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The Long-Run Economic Impact of the Olympics

The flame was extinguished last Sunday. The Torino Winter Olympic Games are over. But in terms of assessing the long-run economic impact of the games, the fun is just getting started. Much of the alleged economic impact of sporting mega-events like the Olympic Games and the World Cup comes from the increased visibility and enhanced image these events provide to the local community, and on the ability of the locals to convert this exposure into a long-run increase in tourism.

We won't know how much of a bump in tourism Torino will experience as a result of hosting the 2006 Winter Olympics for some time. But this seems like a good point to take a look back at past Winter Olympic Games to see how other communities fared. One interesting, and unfortunately obscure, retrospective study of the long-run tourism impact of the Winter Olympic Games was done by Jon Teigland ("Mega-events and impacts on tourism; the predictions and realities of the Lillehammer Olympics," Impact Assessment and Project Appraisal, December 1999, vol. 17, no. 4). As Teigland points out, Norway's Olympic-related construction projects, which amounted to somewhere in the neighborhood of $2 billion in current dollar spending including operation costs, were based on forecasts of very large increases in tourist visits to Lillehammer long after the games were over. The Norwegians built a lot of new hotels, restaurants, and ski resorts in and around Lillehammer in anticipation of a large increase in tourist visits for years to come. Teigland calls them "predictions based on boom visions."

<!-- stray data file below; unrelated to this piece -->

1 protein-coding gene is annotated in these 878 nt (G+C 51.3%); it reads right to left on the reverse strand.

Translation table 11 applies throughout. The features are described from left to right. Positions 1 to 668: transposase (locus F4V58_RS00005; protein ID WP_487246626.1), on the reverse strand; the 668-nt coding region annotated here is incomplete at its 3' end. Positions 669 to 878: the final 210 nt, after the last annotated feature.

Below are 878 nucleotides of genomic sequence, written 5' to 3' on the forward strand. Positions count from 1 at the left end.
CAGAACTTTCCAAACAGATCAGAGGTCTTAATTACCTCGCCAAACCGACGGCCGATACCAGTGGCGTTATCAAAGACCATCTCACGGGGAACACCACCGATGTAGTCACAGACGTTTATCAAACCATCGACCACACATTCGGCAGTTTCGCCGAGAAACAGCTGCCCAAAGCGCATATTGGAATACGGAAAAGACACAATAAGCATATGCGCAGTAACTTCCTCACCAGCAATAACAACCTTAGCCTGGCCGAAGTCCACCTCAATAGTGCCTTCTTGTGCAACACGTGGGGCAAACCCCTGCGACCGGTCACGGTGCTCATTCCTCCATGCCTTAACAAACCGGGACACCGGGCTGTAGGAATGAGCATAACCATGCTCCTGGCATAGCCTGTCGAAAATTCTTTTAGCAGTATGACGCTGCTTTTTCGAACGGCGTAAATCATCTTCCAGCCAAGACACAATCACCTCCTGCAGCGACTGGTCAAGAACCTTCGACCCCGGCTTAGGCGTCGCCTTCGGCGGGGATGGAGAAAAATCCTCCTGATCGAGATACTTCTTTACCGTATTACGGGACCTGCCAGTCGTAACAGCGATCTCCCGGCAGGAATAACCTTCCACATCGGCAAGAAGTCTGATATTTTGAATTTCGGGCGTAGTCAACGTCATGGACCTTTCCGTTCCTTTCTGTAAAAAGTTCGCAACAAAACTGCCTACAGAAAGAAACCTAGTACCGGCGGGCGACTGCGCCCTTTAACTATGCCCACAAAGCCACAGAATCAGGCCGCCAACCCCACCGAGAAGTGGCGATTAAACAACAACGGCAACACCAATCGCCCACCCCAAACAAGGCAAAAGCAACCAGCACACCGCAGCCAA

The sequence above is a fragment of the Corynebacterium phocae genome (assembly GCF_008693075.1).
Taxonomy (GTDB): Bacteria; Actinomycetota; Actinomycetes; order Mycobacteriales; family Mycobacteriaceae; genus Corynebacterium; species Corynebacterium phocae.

Unfortunately, these forecasts were not very accurate. Tourist visits to Lillehammer and its environs increased sharply during the games, and for a few years after the games, but by 1997 the increase in foreign guest-nights in the area was only 8% higher than the overall increase in foreign tourism in the entire country. The effect of over-building on local businesses was predictable. As Teigland states:

40% of the full-service hotels in Lillehammer have gone bankrupt.
The two new large alpine facilities have been sold too for less than
US$1 each to prevent bankruptcy because of uncovered large debt.

Teigland's research is an important cautionary tale for those who believe that capital investment for sports mega-events like the Winter Olympic Games will always be justified by future increases in tourism.

Some media reports indicate that Albertville, France, was able to parlay the 1992 Winter Olympics into increased tourism, but some of this might have been gained at the expense of other nearby ski resorts in the French, Italian, and Swiss Alps. I know of no published research on the long-run effects of the Winter Games on Salt Lake City, Nagano, or Calgary. There is clearly room in the literature on the economic impact of mega sporting events for more of these retrospective studies. At minimum, the experience in Lillehammer highlights how planners can easily over estimate the long-run tourist-related benefits of hosting a sports mega-event.